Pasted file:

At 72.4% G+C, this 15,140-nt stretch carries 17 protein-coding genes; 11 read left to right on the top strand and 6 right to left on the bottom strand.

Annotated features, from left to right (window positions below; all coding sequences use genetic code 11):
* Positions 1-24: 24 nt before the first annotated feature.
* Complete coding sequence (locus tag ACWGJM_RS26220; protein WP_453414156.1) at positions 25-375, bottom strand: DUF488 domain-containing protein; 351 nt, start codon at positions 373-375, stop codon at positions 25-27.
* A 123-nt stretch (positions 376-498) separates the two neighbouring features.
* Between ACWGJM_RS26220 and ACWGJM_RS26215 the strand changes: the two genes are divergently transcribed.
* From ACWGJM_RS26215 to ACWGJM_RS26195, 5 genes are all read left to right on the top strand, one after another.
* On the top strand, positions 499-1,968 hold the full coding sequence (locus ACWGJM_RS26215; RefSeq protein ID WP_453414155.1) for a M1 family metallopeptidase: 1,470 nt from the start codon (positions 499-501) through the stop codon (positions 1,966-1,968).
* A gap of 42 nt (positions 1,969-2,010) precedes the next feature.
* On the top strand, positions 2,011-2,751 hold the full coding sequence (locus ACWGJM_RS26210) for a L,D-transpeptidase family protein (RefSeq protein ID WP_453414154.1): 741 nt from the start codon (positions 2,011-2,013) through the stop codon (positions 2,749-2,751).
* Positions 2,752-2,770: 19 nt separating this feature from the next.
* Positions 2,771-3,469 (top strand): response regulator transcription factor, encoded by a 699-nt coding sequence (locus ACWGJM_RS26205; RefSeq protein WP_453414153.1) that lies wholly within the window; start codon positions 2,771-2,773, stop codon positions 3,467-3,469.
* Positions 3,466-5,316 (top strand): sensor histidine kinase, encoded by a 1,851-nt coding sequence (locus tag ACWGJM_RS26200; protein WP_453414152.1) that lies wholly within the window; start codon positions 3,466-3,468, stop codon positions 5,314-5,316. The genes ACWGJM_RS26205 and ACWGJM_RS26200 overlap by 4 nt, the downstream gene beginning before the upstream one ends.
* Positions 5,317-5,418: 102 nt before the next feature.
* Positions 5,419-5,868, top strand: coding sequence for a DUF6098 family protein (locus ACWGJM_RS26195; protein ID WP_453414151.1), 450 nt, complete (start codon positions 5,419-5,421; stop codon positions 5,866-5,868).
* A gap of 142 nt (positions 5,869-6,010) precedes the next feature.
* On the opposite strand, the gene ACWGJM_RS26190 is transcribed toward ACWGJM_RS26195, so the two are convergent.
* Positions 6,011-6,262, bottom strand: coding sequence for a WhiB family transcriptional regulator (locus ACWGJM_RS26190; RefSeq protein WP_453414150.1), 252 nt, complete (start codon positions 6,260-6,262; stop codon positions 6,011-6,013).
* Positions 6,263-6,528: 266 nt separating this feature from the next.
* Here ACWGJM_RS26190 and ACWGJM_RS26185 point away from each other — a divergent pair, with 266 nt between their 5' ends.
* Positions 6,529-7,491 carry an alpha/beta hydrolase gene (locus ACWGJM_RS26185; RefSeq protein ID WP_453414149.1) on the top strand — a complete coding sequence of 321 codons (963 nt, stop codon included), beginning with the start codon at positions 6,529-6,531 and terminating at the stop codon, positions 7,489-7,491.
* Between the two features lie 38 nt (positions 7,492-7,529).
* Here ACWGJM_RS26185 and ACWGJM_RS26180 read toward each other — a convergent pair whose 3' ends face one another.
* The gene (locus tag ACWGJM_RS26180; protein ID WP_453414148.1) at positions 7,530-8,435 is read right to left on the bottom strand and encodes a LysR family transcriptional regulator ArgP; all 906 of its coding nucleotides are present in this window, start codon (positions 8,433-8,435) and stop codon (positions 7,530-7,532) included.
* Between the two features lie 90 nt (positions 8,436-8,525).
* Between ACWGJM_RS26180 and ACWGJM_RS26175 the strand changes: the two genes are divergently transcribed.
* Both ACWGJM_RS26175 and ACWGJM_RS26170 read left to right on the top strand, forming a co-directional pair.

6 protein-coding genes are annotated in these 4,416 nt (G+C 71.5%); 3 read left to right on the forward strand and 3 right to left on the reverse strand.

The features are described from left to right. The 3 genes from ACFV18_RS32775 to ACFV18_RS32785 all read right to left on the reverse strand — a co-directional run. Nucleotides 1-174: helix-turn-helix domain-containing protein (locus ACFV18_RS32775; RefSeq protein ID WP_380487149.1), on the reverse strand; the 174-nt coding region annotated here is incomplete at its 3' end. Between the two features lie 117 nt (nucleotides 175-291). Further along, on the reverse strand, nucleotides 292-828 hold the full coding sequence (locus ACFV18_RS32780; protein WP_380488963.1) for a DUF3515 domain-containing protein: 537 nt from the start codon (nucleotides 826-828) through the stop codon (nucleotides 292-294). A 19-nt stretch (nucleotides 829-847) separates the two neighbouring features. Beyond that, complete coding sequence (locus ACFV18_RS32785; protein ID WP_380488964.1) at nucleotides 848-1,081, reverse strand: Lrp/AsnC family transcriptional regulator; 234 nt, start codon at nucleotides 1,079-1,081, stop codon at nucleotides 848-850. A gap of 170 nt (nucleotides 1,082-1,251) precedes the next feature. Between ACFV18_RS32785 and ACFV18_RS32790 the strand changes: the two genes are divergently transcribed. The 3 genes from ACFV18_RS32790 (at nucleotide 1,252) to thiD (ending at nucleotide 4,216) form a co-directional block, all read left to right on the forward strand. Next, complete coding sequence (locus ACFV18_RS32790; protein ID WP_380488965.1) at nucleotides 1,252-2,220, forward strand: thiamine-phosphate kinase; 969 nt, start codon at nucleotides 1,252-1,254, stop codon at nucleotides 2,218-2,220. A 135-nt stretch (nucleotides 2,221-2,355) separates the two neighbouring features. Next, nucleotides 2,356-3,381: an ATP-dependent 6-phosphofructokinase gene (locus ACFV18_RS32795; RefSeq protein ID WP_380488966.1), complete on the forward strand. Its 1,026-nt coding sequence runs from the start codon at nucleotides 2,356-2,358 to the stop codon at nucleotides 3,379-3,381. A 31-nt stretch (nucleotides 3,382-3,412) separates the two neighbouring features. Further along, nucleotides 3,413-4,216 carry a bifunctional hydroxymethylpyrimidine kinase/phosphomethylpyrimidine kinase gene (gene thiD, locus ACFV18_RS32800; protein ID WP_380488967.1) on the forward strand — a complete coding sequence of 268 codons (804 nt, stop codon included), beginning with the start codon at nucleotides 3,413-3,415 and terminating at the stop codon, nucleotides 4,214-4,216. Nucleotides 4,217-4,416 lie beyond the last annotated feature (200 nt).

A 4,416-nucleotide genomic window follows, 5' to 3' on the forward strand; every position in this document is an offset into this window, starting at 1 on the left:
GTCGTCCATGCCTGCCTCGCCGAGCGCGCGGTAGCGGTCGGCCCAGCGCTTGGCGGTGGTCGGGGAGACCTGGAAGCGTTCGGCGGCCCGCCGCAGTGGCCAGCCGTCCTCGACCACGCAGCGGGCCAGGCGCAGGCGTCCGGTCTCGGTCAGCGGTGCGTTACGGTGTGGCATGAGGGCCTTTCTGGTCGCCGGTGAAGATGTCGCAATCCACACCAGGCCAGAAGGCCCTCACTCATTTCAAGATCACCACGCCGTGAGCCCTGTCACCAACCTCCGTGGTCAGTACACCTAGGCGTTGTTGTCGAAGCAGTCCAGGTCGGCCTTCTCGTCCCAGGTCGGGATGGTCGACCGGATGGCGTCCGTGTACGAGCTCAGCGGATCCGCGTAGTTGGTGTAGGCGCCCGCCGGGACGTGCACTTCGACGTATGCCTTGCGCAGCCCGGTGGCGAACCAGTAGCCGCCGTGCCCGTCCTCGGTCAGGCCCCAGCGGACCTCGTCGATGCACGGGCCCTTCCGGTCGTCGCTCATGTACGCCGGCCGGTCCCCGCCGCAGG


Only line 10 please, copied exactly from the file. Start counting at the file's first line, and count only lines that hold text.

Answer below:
* On the top strand, positions 2,011-2,751 hold the full coding sequence (locus ACWGJM_RS26210) for a L,D-transpeptidase family protein (RefSeq protein ID WP_453414154.1): 741 nt from the start codon (positions 2,011-2,013) through the stop codon (positions 2,749-2,751).